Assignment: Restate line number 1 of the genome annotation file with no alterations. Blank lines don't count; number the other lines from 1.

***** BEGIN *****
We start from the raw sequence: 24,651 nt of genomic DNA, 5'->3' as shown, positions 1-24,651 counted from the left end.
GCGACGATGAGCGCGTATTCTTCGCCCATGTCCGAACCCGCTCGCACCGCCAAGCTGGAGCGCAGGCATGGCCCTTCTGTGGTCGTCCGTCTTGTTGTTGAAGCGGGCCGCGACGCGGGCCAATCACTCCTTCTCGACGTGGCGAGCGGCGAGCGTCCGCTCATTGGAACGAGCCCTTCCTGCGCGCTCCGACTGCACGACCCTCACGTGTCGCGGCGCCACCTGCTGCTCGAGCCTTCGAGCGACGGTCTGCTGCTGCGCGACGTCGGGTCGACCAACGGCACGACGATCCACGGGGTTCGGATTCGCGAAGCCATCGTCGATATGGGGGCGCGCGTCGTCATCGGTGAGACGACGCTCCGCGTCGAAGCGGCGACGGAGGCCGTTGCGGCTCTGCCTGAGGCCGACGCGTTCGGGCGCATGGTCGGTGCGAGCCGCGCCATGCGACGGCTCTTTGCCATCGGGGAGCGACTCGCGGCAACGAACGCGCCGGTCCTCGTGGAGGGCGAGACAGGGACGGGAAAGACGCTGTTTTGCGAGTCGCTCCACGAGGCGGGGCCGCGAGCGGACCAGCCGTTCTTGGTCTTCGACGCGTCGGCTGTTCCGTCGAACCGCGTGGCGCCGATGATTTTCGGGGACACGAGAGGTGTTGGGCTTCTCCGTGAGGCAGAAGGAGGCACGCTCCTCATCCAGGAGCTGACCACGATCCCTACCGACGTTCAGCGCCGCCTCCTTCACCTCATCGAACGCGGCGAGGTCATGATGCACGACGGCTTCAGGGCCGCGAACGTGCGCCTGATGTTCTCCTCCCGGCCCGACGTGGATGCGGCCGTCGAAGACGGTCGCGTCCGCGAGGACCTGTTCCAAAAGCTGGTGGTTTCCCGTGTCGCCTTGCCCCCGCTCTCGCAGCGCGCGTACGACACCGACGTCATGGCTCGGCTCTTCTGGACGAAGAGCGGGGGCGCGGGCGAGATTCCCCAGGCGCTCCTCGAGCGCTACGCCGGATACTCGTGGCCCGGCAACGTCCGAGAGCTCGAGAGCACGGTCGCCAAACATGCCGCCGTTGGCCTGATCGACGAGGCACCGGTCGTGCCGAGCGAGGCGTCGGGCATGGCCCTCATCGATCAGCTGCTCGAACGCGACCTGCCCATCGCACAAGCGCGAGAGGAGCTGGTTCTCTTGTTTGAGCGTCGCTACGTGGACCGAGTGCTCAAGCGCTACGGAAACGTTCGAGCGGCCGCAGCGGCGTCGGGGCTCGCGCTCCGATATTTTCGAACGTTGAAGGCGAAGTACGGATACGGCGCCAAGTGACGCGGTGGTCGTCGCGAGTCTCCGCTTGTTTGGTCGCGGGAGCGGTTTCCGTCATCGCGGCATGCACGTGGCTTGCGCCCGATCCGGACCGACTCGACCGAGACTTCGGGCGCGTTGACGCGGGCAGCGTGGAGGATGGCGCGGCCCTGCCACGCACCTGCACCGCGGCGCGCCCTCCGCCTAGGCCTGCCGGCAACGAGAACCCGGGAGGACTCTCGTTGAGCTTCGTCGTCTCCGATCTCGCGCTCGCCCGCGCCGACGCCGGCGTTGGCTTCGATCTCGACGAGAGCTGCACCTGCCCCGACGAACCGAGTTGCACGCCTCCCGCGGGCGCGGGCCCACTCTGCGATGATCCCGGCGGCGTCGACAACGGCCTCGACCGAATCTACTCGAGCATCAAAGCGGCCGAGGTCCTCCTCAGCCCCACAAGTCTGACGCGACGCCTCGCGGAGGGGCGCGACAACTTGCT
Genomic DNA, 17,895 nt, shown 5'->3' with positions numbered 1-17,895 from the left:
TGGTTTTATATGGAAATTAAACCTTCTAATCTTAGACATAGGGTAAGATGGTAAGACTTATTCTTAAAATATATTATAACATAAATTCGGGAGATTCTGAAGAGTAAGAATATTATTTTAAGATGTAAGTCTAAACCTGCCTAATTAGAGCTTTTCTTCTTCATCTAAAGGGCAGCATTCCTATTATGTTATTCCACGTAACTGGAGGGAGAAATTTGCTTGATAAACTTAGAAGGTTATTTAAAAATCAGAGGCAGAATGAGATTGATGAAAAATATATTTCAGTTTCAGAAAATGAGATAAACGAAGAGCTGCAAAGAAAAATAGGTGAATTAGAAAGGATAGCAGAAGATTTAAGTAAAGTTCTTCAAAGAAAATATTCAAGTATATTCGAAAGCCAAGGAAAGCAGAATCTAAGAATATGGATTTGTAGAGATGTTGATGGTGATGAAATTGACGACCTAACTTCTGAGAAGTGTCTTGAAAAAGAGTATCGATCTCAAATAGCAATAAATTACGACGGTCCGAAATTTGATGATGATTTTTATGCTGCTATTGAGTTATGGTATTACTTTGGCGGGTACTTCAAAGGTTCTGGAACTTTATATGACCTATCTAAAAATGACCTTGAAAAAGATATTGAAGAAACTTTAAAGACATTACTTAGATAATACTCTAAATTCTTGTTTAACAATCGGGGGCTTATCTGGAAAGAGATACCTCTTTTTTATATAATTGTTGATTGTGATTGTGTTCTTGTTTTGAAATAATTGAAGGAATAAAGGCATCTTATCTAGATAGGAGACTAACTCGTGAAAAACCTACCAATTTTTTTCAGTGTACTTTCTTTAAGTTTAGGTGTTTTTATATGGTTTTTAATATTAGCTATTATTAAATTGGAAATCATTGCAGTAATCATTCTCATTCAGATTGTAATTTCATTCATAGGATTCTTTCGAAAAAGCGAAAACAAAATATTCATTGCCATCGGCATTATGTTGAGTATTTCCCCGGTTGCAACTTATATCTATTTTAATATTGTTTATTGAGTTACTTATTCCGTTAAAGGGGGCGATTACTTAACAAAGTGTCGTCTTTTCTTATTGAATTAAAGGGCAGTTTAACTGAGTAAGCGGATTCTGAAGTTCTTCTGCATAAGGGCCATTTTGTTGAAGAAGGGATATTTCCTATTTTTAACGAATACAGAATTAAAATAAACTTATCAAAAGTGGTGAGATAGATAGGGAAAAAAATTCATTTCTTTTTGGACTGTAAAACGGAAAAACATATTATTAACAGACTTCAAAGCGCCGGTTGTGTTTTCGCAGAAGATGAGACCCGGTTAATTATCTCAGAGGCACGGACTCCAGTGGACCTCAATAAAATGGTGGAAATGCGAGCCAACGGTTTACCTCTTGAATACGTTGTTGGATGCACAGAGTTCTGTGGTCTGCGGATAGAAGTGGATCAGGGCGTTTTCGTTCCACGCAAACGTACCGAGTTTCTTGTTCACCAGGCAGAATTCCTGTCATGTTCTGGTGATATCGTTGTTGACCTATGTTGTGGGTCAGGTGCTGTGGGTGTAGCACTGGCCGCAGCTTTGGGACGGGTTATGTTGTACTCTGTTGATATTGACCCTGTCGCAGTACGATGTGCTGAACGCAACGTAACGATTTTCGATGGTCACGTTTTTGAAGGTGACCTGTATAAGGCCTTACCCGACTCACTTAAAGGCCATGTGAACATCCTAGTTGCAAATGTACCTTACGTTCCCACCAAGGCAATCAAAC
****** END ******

We start from the raw sequence: 24,651 nt of genomic DNA, 5'->3' as shown, positions 1-24,651 counted from the left end.